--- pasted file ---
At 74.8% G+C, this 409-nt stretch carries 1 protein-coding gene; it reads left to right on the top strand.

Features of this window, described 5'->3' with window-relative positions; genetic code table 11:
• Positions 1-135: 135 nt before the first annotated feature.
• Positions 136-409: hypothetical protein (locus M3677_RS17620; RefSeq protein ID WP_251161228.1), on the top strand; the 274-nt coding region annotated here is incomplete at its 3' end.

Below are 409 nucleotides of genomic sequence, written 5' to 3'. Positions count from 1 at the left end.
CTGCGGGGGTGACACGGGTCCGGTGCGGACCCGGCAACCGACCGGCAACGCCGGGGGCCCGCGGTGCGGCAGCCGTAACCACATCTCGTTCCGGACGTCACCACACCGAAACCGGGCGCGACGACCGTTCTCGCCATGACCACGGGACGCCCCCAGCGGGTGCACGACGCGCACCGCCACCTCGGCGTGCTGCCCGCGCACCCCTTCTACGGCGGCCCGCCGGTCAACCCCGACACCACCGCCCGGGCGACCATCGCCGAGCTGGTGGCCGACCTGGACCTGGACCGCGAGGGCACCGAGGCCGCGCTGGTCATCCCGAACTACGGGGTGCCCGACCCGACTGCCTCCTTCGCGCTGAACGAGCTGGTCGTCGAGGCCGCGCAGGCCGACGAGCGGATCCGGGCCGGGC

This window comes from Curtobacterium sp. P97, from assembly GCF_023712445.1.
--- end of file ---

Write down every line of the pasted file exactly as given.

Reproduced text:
At 74.8% G+C, this 409-nt stretch carries 1 protein-coding gene; it reads left to right on the top strand.

Features of this window, described 5'->3' with window-relative positions; genetic code table 11:
• Positions 1-135: 135 nt before the first annotated feature.
• Positions 136-409: hypothetical protein (locus M3677_RS17620; RefSeq protein ID WP_251161228.1), on the top strand; the 274-nt coding region annotated here is incomplete at its 3' end.

Below are 409 nucleotides of genomic sequence, written 5' to 3'. Positions count from 1 at the left end.
CTGCGGGGGTGACACGGGTCCGGTGCGGACCCGGCAACCGACCGGCAACGCCGGGGGCCCGCGGTGCGGCAGCCGTAACCACATCTCGTTCCGGACGTCACCACACCGAAACCGGGCGCGACGACCGTTCTCGCCATGACCACGGGACGCCCCCAGCGGGTGCACGACGCGCACCGCCACCTCGGCGTGCTGCCCGCGCACCCCTTCTACGGCGGCCCGCCGGTCAACCCCGACACCACCGCCCGGGCGACCATCGCCGAGCTGGTGGCCGACCTGGACCTGGACCGCGAGGGCACCGAGGCCGCGCTGGTCATCCCGAACTACGGGGTGCCCGACCCGACTGCCTCCTTCGCGCTGAACGAGCTGGTCGTCGAGGCCGCGCAGGCCGACGAGCGGATCCGGGCCGGGC

This window comes from Curtobacterium sp. P97, from assembly GCF_023712445.1.